What happens to your social media when you die?
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It's a topic few of us think about. What should happen to your social media accounts after you die?
Doug Surtees, an associate dean at the University of Saskatchewan’s law school and an expert in wills and contracts, says he's surprised to discover that when it comes to the Internet, the law has failed to catch up to today's technology.
At the Canadian Bar Association conference held in Saskatoon last month Surtees spoke about what happens to digital property after the owner passes away.
“Most of us have the view that we actually own the things that we have online and in reality we probably don’t,” said Surtees.
Users have a license to access information, he explained, which is dictated by the terms in a contract. These types of agreements aren't really up for negotiation because “if you want the service, you have to take the contract as it is.”
For social media accounts, this means that if a person doesn’t leave their username and password with a family member or friend, the data could remain online indefinitely.
“When the person dies, the rights to that digital information dies along with the person,” he said.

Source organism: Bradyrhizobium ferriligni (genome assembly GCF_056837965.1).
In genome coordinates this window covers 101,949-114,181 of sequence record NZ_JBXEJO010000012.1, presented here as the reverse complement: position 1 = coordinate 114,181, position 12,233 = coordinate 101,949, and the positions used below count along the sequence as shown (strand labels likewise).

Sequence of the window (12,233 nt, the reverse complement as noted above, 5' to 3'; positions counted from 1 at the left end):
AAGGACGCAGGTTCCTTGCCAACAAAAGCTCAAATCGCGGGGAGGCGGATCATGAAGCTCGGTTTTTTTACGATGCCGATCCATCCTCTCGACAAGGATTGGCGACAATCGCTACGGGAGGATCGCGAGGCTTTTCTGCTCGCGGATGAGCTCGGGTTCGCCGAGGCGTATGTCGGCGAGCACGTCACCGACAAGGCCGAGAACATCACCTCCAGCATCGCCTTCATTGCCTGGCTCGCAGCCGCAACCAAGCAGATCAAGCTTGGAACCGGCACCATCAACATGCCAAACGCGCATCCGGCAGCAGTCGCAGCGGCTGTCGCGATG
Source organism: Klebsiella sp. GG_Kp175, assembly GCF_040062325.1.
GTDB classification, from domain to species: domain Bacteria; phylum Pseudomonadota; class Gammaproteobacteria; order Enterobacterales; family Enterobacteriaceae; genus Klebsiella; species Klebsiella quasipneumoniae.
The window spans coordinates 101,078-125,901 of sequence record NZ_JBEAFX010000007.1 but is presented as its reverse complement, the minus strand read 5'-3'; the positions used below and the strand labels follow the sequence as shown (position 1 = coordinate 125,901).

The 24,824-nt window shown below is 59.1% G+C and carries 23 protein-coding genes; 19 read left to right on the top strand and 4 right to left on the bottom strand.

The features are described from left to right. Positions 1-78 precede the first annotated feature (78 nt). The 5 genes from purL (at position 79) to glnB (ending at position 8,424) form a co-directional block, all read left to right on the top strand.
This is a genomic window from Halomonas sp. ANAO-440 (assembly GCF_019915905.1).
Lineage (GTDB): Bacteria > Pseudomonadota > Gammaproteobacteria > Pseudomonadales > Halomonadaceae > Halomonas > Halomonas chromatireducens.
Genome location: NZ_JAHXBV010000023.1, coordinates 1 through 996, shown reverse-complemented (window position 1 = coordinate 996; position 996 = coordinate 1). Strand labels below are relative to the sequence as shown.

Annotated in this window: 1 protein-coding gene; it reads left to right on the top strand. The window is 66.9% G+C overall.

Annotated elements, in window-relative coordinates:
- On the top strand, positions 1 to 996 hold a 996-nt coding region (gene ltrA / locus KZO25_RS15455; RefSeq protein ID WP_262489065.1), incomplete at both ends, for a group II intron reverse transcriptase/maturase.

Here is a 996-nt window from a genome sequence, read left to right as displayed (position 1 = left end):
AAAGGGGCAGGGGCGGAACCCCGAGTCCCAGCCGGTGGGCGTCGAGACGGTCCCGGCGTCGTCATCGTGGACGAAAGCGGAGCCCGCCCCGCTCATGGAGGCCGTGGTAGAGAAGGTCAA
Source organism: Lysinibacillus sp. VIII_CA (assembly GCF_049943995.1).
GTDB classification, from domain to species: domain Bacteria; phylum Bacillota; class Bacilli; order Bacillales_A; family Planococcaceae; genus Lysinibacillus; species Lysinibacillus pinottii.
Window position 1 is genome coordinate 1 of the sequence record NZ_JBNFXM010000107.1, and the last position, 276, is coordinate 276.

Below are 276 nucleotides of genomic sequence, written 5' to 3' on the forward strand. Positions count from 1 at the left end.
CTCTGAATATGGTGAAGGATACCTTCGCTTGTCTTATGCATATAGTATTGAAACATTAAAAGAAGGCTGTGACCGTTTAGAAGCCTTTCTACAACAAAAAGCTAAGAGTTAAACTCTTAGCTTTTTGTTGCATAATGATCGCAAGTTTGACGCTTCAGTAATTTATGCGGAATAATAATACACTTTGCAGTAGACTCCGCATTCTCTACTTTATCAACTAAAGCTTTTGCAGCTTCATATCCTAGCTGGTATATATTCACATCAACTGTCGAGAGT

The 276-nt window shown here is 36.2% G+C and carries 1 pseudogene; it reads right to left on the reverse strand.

Twitter is among the most lenient of the major companies, he added, as inactive accounts are deleted over time. However, Facebook will only memorialize a page upon proof of death, allowing existing friends to still visit the page and see the deceased's pictures.
“The page cannot be altered if it’s memorialized,” said Surtees.
Another aspect of this issue, he continued, is with respect to music collections and e-book libraries.
“Right now when we buy music from iTunes, we agree by contract that we can upload that music onto five different devices,” he said. “But that’s not transferable, so when you die, if you have a mammoth music collection in iTunes, you could physically leave your iPad to somebody, but you cannot leave your right to have music downloaded in the event that iPad crashes.”
In order for this situation to improve, Surtees said the law has to change so that individuals can give specific instructions to the executors of their wills to either delete or share information.
One group that is working to move the issue forward is the Vancouver-based online advocacy group Open Media.
“An interesting idea being raised is that people could leave a sort of digital will, or outline of what they want to happen and what their preferences are with their social media accounts and their digital property,” said Open Media spokesman David Christopher.
Christopher added that Open Media has an ongoing project called Digital Future to pose this question to the public. “We’re going out to the public, not just here in Canada, but around the world, and asking them to share their vision of what the digital future should look like,” he said.